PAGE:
There’s Life after a Herniated Disc

What do you do when your doctor diagnoses you with a herniated disc in your lower back? Well, first off don’t panic! How you approach this new piece of information has a lot to do with your particular clinical situation. For starters, think closely about where you feel your pain. Is it mostly in your lower back, or do you feel the most intense symptoms going down one leg?

Experiencing pain primarily in the lower back is a common problem that will afflict two thirds of the population at some time. The causes of low back pain are often nondescript and difficult to define. In other words, it can be difficult to accurately pinpoint factors contributing to the ache in your back, and evidence dictates that ordering an MRI for back pain is not really cost-effective when it comes to adding value to the treatment process. But if your doctor went ahead and got the MRI for you anyway, don’t assume that just because the radiologist found a herniated disc that this finding is clinically relevant. In fact, past studies have shown that a large proportion of asymptomatic volunteers do have herniated discs in their lower spines even though they don’t have symptoms. When it comes to choosing management strategies for your back ache, it may not be all that helpful to approach it as a herniated disc problem.

On the other hand, if most of your pain is shooting down one leg or the other, a symptom often referred to as sciatica, then an MRI finding of a herniated disc may be much more relevant. Herniation means that disc material, including the outer cartilage annulus and inner gelatinous annular elements, has pushed out beyond the normal margins of the disc space. When this happens nerve roots can get irritated by the mechanical pressure exerted on them as well as by chemical inflammation created by the herniation.

The pain associated with a nerve root irritated by a herniated disc can be acutely intense, and it is often described as shooting, electrical, sharp, or like pins and needles. A pinched nerve root can also lead to annoying numbness down the leg, as well as muscle weakness when the motor nerves that communicate with specific muscles in the leg are affected. In some cases foot drop can occur, characterized by difficulty pointing the foot up, or conversely, weakness pointing the foot down to lift the heal off the ground. The end result of all of this is that sciatica from a herniated disc can in some cases become quite debilitating.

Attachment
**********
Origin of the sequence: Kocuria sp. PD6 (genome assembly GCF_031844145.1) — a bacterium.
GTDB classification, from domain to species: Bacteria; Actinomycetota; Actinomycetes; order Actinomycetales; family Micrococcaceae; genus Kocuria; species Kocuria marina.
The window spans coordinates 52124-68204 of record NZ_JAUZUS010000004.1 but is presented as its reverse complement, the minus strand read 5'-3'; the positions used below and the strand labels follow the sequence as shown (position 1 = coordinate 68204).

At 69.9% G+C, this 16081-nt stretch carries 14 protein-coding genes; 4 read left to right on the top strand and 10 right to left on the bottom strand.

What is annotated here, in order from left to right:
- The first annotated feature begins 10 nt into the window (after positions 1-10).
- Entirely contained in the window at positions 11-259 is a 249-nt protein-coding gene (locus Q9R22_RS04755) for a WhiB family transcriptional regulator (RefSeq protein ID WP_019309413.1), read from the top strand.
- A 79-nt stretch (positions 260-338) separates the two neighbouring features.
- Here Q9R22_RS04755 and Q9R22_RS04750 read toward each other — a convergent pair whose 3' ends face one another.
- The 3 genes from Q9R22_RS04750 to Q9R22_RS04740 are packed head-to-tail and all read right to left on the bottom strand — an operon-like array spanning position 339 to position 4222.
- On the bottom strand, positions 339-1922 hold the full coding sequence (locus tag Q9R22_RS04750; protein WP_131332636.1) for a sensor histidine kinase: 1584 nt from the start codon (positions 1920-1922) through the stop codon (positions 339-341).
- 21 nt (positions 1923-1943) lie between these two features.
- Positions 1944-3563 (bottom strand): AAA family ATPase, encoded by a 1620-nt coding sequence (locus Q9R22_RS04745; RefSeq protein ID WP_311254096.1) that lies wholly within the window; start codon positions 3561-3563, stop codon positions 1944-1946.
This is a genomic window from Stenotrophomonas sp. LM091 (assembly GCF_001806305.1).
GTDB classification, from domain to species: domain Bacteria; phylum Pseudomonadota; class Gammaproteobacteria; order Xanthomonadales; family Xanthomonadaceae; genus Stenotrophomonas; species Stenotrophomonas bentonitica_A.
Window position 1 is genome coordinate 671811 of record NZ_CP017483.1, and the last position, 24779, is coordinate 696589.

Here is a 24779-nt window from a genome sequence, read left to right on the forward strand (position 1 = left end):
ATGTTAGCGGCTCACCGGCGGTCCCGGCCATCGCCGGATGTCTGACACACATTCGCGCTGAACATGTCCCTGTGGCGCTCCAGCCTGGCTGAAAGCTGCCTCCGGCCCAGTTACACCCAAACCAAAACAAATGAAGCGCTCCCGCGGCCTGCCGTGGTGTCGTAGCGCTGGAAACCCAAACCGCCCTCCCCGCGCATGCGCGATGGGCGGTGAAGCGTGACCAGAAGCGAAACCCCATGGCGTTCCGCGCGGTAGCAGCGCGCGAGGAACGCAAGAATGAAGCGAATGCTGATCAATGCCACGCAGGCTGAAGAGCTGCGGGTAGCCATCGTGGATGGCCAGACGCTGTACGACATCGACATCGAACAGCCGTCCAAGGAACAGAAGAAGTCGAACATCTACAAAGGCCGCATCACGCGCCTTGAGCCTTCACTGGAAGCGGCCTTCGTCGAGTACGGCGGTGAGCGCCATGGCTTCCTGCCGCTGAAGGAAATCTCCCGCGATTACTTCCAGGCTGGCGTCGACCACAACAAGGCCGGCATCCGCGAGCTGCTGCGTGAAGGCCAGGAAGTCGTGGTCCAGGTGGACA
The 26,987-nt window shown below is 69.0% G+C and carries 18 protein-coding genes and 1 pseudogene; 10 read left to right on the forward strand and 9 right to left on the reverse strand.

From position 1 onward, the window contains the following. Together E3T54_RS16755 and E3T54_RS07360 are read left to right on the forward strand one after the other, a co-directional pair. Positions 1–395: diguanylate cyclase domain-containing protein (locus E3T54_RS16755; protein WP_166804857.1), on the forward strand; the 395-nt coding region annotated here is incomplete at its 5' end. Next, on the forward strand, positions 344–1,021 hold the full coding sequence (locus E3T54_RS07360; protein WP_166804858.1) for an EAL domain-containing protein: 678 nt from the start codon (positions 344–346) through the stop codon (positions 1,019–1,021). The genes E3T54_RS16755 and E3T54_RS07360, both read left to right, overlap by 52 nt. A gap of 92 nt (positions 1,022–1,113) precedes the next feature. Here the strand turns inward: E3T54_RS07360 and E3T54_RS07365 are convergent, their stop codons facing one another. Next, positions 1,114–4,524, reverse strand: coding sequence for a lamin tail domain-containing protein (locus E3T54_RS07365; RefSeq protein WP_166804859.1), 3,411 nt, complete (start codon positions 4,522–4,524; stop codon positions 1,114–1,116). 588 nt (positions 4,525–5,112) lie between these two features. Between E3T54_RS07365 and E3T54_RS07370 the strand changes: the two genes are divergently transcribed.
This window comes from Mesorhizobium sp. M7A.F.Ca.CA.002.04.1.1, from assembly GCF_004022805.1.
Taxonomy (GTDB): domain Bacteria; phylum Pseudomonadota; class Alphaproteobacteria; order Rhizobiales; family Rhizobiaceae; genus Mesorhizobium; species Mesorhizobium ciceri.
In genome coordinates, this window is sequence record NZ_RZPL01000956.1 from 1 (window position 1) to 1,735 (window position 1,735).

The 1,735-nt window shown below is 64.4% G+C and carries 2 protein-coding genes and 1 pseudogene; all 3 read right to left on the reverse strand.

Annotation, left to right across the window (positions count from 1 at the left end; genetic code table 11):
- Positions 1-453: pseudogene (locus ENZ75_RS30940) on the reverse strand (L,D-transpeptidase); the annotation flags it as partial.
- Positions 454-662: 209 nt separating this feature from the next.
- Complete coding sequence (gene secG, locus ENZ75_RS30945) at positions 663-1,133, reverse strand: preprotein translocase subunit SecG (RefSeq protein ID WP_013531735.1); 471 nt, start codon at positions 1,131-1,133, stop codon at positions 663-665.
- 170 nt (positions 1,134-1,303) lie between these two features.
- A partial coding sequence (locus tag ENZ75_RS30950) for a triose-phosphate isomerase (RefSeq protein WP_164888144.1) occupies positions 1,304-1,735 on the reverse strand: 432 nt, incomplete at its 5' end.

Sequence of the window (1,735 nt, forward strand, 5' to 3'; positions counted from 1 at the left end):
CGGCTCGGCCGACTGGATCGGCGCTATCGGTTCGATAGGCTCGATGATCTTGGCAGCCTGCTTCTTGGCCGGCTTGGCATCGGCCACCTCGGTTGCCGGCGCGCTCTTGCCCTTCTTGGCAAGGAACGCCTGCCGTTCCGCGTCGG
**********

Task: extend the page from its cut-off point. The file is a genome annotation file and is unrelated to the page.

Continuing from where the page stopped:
The good news is that the body is well-equipped to recover and heal from a herniated disc, meaning the odds are in your favor to get better over time! Consider these facts:

  • Research shows that in most cases (up to 87%) the pain subsides after an average of 3 months
  • Sciatica pain usually improves without surgery
  • Muscle weakness usually improves over time (81% recovery rate in the first year)
  • Leg and foot numbness may be more persistent but will resolve in the first year 50% of the time
  • Herniated discs shrink over time with an estimated 76% resolved after 1 year

So what do you do when faced with what appears to be a symptomatic herniated disc? Given that the odds are good for a meaningful recovery in the 3–12 month range after the problem starts, I usually recommend taking a conservative approach whenever possible while trying to give the body its best chance to heal. Unfortunately, finding relief can be hard to come by while waiting out the healing process. Studies have not found opioids to be more effective than nonsteroidal anti-inflammatory drugs (NSAIDS) like ibuprofen or naproxen in treating back pain or sciatica. We also know that bed rest is not helpful, and excessive avoidance of activity can lead to delays in recovery. Moving the body when it is feeling intense pain can be tricky, though. (Click here for tips: http://www.painreliefrevolution.com/article/treatments-exercises/six-tips-how-exercise-chronic-pain.)

Alternative approaches that may help include acupuncture and chiropractic treatment, and if symptoms persist beyond the first month, epidural cortisone injections have been found to provide mostly short-term relief. While more immediate relief can be found after surgery, studies have not found any benefit to surgery over conservative care after the first year, although surgery may be considered when bad neurologic deficits are present.

The good news is that for most of us, there is a good chance the effects of a herniated disc will subside over time if we can hang in there and work through it.

References:

http://www.nejm.org/doi/full/10.1056/NEJMcp1512658

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